Consistency is another key way to ensure the success of your podcast. Find a schedule you can commit to––then stick to it. The frequency at which you publish is up to you: it can be daily, weekly, monthly, or somewhere in between. Just make sure that the posting schedule is clearly communicated to your audience, so they know when to look out for your content.
The length of your podcasts doesn’t have to be exactly the same episode after episode, but it helps to have a baseline number in mind when editing. Some podcasts, especially daily ones, are purposefully short, ranging between 5 and 10 minutes. Others hover around the hour mark. The average podcast, however, is usually between 20-30 minutes in length––and you’d be surprised how much you can fit into that time slot! Ultimately, landing on the ideal episode length will be the result of a number of factors. As PopUp Podcasting explains, “For most podcasters it’s all about finding a balance between length, ease of production, and compelling content - like the classic ‘good, cheap, or fast - pick two’”.
Image Credit: PopUp Podcasting.
Once you have a sense of how long your episodes will be, you can think about what type of show you’ll be producing. Will be it conversational, interview-style, story-based or something else entirely? Will it be co-hosted or hosted solo? Will it have guests? Thinking about your storytelling strategy is a great way to help you come up with a general episode structure, which could look something like this:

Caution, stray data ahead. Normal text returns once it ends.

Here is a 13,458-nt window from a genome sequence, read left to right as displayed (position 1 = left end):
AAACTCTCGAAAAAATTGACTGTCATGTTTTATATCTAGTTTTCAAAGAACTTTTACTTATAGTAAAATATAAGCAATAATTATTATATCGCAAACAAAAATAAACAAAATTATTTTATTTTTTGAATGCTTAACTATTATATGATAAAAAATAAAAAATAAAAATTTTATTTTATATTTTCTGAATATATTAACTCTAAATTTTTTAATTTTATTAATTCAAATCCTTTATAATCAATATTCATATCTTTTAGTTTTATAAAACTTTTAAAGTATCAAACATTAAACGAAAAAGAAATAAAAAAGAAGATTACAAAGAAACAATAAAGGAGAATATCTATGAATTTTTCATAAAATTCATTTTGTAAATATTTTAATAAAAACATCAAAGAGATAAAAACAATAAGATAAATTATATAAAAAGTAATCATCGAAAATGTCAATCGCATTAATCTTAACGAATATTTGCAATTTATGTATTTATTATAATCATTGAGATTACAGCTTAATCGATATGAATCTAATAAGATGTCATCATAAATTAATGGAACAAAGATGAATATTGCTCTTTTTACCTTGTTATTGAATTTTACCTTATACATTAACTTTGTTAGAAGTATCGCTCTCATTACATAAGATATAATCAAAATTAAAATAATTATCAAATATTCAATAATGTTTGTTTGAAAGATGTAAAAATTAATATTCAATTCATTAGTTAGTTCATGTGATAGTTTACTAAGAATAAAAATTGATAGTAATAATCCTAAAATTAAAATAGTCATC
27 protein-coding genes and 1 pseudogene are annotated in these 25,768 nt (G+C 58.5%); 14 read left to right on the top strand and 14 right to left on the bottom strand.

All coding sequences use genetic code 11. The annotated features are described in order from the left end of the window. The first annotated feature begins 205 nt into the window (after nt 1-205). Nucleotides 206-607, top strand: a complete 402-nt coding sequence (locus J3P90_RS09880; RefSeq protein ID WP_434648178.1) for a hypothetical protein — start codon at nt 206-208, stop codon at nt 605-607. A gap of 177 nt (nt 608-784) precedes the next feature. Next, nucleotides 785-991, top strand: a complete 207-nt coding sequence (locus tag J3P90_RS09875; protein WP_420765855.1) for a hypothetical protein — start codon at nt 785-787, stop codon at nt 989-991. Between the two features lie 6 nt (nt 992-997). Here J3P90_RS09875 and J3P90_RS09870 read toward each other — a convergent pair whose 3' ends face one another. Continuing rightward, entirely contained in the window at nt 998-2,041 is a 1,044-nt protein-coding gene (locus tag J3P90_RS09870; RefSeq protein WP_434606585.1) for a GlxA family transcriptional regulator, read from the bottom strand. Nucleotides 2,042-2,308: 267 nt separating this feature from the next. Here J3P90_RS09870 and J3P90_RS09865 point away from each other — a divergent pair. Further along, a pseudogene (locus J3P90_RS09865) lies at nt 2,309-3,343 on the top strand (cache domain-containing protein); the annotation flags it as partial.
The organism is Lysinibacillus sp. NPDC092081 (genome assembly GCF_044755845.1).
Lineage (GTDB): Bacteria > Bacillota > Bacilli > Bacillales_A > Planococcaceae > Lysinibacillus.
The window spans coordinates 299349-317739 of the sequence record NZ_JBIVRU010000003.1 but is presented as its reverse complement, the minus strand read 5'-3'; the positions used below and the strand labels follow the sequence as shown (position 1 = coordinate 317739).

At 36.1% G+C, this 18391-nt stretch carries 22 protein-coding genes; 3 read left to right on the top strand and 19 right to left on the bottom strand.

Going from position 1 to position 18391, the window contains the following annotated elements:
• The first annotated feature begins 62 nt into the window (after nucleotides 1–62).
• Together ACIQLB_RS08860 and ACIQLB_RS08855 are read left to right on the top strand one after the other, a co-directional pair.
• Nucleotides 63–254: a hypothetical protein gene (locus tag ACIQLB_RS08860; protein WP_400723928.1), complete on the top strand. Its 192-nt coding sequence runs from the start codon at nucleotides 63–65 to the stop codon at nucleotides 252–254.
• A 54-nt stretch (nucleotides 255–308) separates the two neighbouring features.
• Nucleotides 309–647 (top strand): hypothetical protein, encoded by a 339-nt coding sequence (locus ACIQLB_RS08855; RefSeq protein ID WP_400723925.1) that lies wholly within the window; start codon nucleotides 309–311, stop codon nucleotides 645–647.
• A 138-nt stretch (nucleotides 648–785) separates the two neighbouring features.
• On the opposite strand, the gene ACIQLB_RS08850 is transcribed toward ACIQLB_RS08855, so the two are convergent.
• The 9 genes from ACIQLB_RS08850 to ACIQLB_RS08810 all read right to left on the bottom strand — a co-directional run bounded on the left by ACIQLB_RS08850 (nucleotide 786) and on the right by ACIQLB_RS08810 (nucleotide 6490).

- Intro Music Welcome/opening words;
- Ad Spot (if you have ads);
- Main content: e.g., interview, story segment, etc.;
- Closing statement, aka call to action (e.g., “Rate and review the show on iTunes!”, “Subscribe to the show”, “Check out our website”, etc);
- Outro music
For your cover art, check out our recent posts on Adobe Spark and Canva for affordable design options. As for your music, you can find open-source and free options in our Creative Commons post. (Podcast Insight’s post on royalty-free music also has other great leads). If you prefer to go the professional route, Music Radio Creative specializes in high-quality voiceovers and podcast packages.
Get Inspired: Nonprofit Podcasts
If you are new to audio-based storytelling and would like some inspiration, get to know the podcasts of peers in the nonprofit sector. Here is a short list of popular shows:
- The Stanford Social Innovation Review is known across the social sector for their insightful articles, webinars and, now, their podcast. If you are new to them, try episodes like: Debating the Role of Philanthropy in Democracy and Critical Skill for Nonprofits in the Digital Age: Technical Intuition;
- The Nonprofit Hub is a community dedicated to providing nonprofits with the tools and information they need to serve their communities to the fullest. Check out their recent episode: Creating a Culture of Self-Care.
- The Nonprofit Leadership Podcast features discussions on trends, issues, and opportunities facing nonprofit and social sector professionals. Episode include: Fundraising with Social Media and What Impact is the “Age of Automation” Having on Our Nonprofits?
In Canada, check out:
- 1601, Imagine Canada's podcast about the country's charitable and nonprofit sector;
- Charity Village’s The Small Nonprofit Podcast;
- Or find the full archive of the Canada Giving Podcast on Blog Talk Radio.
Curious to learn more about podcasts? Here is a roundup of helpful tutorials and tips to guide your explorations:
- How To Start A Podcast: A Complete Step-By-Step Tutorial (Podcast Insights)
- Starting Your Podcast: A Guide For Students (NPR)
- How to Podcast from Home (PopUp Podcasting)
- Podcasting for Beginners: The Complete Guide to Getting Started With Podcasts (Buffer)
Podcast Format & Equipment: